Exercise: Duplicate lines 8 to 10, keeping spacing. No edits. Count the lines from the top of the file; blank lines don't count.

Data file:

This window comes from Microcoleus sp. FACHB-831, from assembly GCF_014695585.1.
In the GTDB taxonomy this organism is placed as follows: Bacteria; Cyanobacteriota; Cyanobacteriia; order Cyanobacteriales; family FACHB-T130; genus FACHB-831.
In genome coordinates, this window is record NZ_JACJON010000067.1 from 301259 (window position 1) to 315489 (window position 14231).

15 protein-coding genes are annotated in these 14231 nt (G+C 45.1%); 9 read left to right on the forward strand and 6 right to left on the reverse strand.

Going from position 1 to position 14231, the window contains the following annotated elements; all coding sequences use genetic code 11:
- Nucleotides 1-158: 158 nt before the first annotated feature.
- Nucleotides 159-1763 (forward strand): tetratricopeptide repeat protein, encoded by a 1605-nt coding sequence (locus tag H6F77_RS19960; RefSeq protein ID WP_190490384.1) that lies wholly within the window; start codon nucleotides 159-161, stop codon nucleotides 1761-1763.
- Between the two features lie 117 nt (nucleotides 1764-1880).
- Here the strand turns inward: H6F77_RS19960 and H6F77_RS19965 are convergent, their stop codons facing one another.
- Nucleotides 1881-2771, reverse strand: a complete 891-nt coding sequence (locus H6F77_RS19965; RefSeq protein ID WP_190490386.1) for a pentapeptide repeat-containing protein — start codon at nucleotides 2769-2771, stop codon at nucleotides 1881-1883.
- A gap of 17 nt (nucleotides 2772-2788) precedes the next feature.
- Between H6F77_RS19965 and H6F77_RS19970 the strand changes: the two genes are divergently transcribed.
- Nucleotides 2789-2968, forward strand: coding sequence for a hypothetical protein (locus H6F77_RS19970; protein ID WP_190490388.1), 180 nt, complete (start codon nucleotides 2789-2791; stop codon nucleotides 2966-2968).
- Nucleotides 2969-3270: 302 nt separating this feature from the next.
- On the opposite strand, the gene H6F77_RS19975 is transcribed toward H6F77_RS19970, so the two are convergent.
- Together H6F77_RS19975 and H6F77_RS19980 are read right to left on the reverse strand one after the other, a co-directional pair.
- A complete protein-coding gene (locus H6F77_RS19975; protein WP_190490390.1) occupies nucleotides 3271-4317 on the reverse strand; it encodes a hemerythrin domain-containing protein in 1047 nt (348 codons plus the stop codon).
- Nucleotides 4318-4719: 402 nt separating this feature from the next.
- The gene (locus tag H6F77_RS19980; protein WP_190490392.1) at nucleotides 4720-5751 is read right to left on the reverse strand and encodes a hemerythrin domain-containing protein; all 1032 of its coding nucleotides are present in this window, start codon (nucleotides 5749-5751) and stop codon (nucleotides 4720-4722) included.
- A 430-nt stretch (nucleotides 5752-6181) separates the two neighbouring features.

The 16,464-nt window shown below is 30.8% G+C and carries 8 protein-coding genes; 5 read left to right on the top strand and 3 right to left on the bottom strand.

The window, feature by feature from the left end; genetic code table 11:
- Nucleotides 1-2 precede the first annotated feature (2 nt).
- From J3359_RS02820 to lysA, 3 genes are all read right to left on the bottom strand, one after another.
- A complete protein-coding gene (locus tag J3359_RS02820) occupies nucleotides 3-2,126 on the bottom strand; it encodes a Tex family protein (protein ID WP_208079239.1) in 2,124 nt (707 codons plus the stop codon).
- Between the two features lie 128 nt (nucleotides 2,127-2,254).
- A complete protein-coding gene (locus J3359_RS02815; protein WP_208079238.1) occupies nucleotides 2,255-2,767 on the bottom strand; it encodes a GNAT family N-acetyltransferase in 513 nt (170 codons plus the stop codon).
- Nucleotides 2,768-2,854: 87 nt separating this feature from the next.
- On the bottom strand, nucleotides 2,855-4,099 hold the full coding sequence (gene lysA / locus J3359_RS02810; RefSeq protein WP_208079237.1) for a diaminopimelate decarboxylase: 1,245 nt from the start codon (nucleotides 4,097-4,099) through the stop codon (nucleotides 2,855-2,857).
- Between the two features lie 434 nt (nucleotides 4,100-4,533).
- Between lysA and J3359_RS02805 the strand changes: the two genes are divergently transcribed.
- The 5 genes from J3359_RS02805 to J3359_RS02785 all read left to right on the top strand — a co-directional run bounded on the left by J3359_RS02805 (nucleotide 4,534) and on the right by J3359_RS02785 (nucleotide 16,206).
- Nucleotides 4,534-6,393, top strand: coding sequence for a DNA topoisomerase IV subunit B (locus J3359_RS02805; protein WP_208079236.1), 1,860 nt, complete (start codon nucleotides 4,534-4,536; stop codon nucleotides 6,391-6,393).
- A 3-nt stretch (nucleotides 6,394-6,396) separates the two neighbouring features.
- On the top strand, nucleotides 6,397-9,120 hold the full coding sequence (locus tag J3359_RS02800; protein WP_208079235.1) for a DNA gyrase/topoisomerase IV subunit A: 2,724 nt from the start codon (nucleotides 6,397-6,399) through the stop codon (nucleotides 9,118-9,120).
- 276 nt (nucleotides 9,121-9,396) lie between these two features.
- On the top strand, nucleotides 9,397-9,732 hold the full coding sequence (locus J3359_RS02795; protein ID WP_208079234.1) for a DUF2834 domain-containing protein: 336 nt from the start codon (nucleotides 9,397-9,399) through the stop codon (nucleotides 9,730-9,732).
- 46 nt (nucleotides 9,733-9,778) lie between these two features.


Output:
- Between the two features lie 117 nt (nucleotides 1764-1880).
- Here the strand turns inward: H6F77_RS19960 and H6F77_RS19965 are convergent, their stop codons facing one another.
- Nucleotides 1881-2771, reverse strand: a complete 891-nt coding sequence (locus H6F77_RS19965; RefSeq protein ID WP_190490386.1) for a pentapeptide repeat-containing protein — start codon at nucleotides 2769-2771, stop codon at nucleotides 1881-1883.